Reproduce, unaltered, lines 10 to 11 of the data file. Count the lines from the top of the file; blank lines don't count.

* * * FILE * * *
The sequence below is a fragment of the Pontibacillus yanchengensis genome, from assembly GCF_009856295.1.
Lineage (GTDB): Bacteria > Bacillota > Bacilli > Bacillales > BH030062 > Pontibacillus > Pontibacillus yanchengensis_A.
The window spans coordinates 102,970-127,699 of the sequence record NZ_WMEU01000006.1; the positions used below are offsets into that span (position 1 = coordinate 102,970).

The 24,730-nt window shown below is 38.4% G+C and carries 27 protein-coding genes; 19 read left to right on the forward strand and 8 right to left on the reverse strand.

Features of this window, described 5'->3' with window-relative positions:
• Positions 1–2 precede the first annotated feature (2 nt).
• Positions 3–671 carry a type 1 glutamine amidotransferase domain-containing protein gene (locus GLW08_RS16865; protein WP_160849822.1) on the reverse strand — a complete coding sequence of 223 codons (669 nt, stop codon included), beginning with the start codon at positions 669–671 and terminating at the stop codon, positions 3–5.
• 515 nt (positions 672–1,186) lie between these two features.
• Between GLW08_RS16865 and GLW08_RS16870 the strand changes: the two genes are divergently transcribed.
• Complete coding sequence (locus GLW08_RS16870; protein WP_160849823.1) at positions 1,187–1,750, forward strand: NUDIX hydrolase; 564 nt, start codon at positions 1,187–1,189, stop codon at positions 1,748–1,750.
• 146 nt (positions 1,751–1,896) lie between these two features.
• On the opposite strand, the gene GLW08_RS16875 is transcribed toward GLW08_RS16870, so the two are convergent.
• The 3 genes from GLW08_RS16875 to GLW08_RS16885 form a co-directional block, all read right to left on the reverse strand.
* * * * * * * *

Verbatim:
• Complete coding sequence (locus GLW08_RS16870; protein WP_160849823.1) at positions 1,187–1,750, forward strand: NUDIX hydrolase; 564 nt, start codon at positions 1,187–1,189, stop codon at positions 1,748–1,750.
• 146 nt (positions 1,751–1,896) lie between these two features.